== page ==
BRAZZAVILLE, Republic of Congo (AP) — Downtown Brazzaville was on lockdown Monday, after security forces surrounded the home of a high-ranking officer, parking armored personnel carriers on the road leading to his house and sending a military Mi-8 helicopter to circle overhead, witnesses said.
The officer in question managed to slip away, seeking refuge at a United Nations compound in the capital of this central African nation, said a military official, who insisted on anonymity because he was not authorized to speak to the press. "Col. Marcel Ntsourou turned himself to the United Nations force in Brazzaville 15 minutes ago," said the official early Monday afternoon.
It was not completely clear why the military had blocked off Ntsourou's house, but soon after heavy gunfire erupted. By afternoon, sporadic shots could still be heard. An Associated Press reporter saw the security cordon being erected around Ntsourou's residence, including several armored cars, as well as a military helicopter flying overhead.
Police asked businesses in the area, as well as government offices, to close. Residents say they were instructed to fetch their children from nearby schools and to evacuate their families to another part of the city. "I just picked up my kids from the Henri Lopez Institute, under orders from an official at the school," said Rosine Ngouala, the rattled mother of two elementary-school students, as she was evacuating.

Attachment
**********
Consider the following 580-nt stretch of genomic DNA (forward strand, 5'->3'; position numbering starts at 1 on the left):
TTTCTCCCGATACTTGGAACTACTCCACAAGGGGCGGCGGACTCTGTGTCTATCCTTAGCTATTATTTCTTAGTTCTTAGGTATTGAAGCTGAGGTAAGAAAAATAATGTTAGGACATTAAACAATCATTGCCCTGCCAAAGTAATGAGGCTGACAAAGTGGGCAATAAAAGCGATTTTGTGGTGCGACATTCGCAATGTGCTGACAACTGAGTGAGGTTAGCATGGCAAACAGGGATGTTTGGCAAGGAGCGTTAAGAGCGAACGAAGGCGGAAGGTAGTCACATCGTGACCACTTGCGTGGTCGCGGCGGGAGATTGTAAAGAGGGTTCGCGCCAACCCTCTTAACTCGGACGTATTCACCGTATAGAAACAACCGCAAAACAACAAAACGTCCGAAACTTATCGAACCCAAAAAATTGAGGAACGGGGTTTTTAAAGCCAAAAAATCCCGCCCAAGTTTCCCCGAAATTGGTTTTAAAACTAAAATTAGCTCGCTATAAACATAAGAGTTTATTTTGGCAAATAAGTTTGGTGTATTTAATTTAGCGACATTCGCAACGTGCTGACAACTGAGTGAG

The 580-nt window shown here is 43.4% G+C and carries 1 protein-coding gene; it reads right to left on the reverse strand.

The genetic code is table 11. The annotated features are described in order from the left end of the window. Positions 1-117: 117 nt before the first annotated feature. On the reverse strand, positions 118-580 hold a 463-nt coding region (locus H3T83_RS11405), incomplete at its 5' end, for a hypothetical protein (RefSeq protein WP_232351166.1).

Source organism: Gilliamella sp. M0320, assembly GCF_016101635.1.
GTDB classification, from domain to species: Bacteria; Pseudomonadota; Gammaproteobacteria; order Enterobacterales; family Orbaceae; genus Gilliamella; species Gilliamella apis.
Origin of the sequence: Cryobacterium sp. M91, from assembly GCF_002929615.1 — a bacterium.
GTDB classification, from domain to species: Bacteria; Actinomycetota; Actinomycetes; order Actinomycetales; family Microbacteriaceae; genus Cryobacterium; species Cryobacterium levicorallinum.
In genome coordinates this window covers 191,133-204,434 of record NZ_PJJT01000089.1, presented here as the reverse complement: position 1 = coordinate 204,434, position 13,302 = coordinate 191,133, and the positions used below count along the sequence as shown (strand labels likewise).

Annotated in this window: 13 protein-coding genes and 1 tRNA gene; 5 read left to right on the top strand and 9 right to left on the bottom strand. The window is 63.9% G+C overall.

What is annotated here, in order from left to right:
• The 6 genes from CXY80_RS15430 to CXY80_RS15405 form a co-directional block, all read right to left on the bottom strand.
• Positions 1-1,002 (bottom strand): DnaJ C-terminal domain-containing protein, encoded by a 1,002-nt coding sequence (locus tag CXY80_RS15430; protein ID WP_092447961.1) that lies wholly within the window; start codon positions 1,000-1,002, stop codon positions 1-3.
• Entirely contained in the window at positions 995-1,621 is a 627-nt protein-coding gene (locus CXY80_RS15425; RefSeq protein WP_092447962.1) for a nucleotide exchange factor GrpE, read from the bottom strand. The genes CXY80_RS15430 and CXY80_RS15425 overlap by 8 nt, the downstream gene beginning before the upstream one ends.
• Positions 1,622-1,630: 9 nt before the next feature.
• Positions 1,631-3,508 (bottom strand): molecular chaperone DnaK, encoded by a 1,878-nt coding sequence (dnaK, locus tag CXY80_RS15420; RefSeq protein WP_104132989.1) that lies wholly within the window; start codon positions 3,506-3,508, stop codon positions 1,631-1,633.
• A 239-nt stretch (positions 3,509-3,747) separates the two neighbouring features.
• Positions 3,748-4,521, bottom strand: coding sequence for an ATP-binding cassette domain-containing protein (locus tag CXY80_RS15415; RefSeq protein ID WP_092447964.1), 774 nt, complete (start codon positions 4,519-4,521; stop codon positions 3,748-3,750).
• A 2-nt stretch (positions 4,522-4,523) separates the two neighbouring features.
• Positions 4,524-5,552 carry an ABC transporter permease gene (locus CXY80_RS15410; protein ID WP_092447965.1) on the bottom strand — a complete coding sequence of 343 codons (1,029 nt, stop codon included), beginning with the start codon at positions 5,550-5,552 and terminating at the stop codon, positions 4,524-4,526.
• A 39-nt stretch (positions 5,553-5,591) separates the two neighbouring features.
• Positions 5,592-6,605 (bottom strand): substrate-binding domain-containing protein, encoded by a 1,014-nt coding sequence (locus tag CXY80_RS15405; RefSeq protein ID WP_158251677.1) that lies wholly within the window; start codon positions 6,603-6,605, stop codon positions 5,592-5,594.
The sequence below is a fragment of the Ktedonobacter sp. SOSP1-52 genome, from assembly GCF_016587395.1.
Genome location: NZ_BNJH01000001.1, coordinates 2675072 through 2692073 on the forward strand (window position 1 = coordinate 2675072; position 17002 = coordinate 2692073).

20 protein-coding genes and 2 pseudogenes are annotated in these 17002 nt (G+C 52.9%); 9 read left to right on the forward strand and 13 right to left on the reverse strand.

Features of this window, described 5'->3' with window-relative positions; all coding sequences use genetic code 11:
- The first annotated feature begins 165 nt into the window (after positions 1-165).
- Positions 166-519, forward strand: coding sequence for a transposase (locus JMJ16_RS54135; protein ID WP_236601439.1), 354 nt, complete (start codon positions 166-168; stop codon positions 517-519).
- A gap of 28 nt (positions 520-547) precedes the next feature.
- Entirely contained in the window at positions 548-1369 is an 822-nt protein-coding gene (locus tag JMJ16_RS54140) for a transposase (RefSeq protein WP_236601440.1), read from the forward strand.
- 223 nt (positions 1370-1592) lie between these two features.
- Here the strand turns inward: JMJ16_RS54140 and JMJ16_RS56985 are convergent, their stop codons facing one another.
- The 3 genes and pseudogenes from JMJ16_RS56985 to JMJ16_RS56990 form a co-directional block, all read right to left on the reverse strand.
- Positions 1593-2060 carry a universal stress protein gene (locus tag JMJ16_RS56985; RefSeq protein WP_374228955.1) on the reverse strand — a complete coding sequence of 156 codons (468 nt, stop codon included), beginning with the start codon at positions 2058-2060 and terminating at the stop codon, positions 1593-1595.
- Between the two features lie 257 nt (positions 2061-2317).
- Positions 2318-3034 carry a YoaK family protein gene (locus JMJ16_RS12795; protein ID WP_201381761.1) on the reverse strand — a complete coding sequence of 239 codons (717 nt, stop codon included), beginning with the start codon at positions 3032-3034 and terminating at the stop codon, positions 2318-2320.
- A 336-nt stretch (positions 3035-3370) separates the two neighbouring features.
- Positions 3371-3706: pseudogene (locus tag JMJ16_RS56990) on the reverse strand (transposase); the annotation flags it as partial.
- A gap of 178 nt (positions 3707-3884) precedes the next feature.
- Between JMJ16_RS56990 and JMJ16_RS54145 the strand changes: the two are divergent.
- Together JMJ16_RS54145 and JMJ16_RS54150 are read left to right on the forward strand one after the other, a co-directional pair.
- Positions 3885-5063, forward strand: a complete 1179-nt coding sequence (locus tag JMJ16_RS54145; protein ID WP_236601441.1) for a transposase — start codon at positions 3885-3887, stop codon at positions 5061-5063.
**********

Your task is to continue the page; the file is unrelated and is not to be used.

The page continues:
The colonel at the heart of Monday's clash was once considered close to Republic of Congo's President Denis Sassou-Nguesso, serving as deputy secretary of the country's powerful National Security Council, the body overseeing military affairs in this nation on Africa's western coast. Ntsourou fell from grace last year, following a mysterious March 4, 2012 fire at an arms depot in the Mpila neighborhood of the capital. That fire led to a massive explosion, setting off a shower of war-grade weapons, including rockets, airplane bombs and missiles, which flattened a one-square-mile area of the capital, killing at least 200 people, many of whom were entombed inside their crushed homes.
In September he was given a suspended, five-year sentence for being what the state prosecutor called the lead accomplice in the explosion. At the time of his trial, government lawyers argued that the fire and subsequent explosion were part of a plot to destabilize the government, suggesting it was an attempted coup. Ntsourou has always maintained that he was falsely accused, calling the charges politically motivated. He was allowed to return to his home in Brazzaville's downtown, and on Sunday, there were reports that his personal guard had had an altercation with a unit of Congolese soldiers, though the information could not immediately be confirmed.
Authorities have refused to comment on Monday's events. Even during the heaviest shooting, Congolese state radio continued its normal broadcast, making no mention of the hostilities.
Associated Press writer Rukmini Callimachi contributed to this report from Dakar, Senegal.